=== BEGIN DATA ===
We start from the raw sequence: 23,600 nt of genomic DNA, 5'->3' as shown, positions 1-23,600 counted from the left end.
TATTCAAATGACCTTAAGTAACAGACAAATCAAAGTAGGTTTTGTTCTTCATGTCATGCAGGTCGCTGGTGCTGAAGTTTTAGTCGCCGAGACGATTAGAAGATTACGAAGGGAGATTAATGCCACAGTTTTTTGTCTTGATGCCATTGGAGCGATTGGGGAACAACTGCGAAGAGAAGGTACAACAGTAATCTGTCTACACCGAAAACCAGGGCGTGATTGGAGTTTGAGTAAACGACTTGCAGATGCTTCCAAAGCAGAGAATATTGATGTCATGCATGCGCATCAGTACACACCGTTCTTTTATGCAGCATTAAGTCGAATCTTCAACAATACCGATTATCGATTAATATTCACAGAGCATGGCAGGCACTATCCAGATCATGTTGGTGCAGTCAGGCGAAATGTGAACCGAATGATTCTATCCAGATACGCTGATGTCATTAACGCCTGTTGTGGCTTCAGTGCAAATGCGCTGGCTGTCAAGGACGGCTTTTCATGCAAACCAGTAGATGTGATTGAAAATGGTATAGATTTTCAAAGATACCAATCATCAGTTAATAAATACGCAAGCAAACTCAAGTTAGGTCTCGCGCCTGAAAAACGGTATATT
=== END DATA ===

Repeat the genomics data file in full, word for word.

We start from the raw sequence: 23,600 nt of genomic DNA, 5'->3' as shown, positions 1-23,600 counted from the left end.
TATTCAAATGACCTTAAGTAACAGACAAATCAAAGTAGGTTTTGTTCTTCATGTCATGCAGGTCGCTGGTGCTGAAGTTTTAGTCGCCGAGACGATTAGAAGATTACGAAGGGAGATTAATGCCACAGTTTTTTGTCTTGATGCCATTGGAGCGATTGGGGAACAACTGCGAAGAGAAGGTACAACAGTAATCTGTCTACACCGAAAACCAGGGCGTGATTGGAGTTTGAGTAAACGACTTGCAGATGCTTCCAAAGCAGAGAATATTGATGTCATGCATGCGCATCAGTACACACCGTTCTTTTATGCAGCATTAAGTCGAATCTTCAACAATACCGATTATCGATTAATATTCACAGAGCATGGCAGGCACTATCCAGATCATGTTGGTGCAGTCAGGCGAAATGTGAACCGAATGATTCTATCCAGATACGCTGATGTCATTAACGCCTGTTGTGGCTTCAGTGCAAATGCGCTGGCTGTCAAGGACGGCTTTTCATGCAAACCAGTAGATGTGATTGAAAATGGTATAGATTTTCAAAGATACCAATCATCAGTTAATAAATACGCAAGCAAACTCAAGTTAGGTCTCGCGCCTGAAAAACGGTATATT